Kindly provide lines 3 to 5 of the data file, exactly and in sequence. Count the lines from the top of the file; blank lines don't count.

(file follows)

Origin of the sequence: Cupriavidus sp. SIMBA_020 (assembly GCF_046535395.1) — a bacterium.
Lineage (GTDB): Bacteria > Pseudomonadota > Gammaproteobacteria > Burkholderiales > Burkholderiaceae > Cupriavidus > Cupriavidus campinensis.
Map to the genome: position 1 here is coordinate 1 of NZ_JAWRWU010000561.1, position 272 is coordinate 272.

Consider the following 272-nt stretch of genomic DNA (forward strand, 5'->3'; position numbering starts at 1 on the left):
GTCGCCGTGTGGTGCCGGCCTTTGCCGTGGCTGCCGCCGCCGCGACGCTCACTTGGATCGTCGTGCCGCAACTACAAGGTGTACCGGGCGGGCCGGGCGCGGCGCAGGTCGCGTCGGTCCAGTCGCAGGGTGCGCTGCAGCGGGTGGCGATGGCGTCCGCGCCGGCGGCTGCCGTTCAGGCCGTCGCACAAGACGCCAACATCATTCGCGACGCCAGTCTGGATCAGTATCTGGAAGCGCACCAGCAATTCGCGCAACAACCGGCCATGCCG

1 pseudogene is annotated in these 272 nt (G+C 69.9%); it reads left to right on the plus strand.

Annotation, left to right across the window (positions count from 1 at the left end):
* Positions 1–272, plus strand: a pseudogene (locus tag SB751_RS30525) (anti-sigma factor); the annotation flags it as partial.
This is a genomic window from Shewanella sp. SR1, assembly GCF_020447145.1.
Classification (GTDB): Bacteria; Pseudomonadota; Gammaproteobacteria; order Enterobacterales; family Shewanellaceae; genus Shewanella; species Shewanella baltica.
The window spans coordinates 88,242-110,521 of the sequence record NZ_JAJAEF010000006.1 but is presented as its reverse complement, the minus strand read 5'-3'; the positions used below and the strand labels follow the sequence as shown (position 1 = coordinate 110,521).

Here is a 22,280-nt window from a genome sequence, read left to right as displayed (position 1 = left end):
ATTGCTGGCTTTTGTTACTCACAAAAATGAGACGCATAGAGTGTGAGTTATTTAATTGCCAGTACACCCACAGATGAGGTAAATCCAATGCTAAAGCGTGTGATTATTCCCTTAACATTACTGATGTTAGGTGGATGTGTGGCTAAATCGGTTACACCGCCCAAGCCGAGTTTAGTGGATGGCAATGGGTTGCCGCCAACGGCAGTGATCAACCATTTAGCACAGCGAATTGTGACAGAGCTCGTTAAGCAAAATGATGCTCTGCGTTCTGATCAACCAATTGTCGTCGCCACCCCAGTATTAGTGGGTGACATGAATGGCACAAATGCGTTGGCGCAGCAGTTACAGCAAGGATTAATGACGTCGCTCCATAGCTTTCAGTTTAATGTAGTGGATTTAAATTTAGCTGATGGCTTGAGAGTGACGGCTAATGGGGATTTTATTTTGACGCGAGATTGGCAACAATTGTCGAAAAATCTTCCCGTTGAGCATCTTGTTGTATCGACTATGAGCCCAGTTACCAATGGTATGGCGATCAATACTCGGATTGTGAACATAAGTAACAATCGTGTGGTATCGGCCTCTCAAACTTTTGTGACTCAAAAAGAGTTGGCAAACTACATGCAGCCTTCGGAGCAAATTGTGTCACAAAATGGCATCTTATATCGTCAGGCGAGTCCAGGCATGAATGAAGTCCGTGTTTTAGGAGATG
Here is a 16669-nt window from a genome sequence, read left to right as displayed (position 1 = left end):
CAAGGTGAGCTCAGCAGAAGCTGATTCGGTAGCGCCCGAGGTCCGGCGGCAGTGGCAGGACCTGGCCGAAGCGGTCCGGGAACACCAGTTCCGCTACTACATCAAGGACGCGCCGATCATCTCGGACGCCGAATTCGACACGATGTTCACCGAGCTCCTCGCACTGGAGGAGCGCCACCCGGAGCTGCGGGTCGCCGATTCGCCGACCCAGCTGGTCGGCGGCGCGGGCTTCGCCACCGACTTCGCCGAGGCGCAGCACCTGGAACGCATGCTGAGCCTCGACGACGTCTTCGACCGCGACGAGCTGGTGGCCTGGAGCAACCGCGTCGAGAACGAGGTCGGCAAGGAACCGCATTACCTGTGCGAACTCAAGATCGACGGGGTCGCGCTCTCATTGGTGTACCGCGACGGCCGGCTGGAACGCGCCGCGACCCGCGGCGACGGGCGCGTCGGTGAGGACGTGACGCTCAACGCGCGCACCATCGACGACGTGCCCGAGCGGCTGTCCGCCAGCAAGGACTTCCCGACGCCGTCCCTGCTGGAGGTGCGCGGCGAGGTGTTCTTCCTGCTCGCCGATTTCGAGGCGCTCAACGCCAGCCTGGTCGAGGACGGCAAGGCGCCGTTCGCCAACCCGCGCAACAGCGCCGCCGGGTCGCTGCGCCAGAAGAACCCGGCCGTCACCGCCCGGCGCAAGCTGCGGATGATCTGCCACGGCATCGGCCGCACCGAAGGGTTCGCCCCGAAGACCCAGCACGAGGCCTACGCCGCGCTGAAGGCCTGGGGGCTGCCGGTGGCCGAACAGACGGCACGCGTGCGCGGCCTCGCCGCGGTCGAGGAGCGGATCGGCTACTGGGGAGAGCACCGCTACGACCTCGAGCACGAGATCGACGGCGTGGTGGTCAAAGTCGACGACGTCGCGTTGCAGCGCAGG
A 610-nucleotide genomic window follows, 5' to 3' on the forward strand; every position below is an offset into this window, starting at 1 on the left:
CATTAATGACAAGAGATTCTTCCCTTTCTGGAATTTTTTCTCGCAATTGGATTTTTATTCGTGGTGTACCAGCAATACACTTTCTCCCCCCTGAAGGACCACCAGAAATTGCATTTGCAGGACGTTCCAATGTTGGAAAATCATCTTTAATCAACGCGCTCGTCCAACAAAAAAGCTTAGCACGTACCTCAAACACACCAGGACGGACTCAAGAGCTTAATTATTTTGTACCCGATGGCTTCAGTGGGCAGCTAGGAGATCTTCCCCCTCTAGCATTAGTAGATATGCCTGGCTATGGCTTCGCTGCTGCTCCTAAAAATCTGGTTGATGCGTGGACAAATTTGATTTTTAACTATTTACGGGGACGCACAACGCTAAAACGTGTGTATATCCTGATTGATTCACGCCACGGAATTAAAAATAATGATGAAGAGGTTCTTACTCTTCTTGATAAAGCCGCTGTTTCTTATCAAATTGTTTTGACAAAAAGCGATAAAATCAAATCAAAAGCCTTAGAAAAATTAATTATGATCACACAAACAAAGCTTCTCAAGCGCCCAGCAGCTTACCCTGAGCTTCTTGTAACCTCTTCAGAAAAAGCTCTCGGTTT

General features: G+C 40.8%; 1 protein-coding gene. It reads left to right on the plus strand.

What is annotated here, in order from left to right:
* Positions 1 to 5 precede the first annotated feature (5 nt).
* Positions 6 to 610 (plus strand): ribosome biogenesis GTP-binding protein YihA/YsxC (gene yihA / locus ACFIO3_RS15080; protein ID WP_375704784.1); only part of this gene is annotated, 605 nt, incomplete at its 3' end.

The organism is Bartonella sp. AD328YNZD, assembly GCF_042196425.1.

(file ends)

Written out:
Map to the genome: position 1 here is coordinate 1 of NZ_JAWRWU010000561.1, position 272 is coordinate 272.

Consider the following 272-nt stretch of genomic DNA (forward strand, 5'->3'; position numbering starts at 1 on the left):
GTCGCCGTGTGGTGCCGGCCTTTGCCGTGGCTGCCGCCGCCGCGACGCTCACTTGGATCGTCGTGCCGCAACTACAAGGTGTACCGGGCGGGCCGGGCGCGGCGCAGGTCGCGTCGGTCCAGTCGCAGGGTGCGCTGCAGCGGGTGGCGATGGCGTCCGCGCCGGCGGCTGCCGTTCAGGCCGTCGCACAAGACGCCAACATCATTCGCGACGCCAGTCTGGATCAGTATCTGGAAGCGCACCAGCAATTCGCGCAACAACCGGCCATGCCG